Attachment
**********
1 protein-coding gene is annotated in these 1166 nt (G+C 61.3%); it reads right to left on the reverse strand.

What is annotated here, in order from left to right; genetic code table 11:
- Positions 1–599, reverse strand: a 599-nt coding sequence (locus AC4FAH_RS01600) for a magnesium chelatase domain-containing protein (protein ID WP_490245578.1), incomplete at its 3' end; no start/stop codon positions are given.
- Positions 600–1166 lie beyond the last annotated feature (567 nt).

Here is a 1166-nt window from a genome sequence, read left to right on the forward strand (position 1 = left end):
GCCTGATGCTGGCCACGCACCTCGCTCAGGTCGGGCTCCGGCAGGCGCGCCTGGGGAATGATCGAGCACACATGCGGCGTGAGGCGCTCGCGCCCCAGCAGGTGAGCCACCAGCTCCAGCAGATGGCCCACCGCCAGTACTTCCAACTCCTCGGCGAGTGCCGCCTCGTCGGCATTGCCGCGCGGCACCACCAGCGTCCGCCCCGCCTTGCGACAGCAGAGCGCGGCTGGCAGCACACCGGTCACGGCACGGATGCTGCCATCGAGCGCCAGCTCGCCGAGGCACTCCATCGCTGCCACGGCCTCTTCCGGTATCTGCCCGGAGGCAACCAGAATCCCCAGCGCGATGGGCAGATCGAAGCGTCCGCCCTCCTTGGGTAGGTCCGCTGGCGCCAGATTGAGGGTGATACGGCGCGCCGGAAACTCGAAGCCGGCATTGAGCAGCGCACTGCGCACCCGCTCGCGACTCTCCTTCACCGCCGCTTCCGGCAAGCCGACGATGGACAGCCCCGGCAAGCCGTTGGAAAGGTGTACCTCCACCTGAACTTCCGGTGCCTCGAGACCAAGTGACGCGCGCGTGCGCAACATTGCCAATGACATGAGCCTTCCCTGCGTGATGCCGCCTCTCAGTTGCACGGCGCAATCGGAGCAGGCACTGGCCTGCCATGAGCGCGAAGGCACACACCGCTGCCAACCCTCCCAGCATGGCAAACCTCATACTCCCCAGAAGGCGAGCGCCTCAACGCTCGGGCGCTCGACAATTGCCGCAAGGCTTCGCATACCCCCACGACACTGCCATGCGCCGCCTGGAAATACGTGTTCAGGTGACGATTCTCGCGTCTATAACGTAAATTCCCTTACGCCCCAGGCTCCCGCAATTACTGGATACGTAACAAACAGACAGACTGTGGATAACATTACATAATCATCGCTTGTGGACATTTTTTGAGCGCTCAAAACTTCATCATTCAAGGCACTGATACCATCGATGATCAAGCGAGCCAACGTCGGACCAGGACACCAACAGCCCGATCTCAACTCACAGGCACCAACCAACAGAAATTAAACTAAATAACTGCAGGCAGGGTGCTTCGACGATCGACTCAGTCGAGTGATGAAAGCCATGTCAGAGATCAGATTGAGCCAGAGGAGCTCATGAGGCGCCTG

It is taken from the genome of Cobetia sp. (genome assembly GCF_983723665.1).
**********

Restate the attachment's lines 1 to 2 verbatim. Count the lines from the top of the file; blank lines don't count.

1 protein-coding gene is annotated in these 1166 nt (G+C 61.3%); it reads right to left on the reverse strand.

What is annotated here, in order from left to right; genetic code table 11: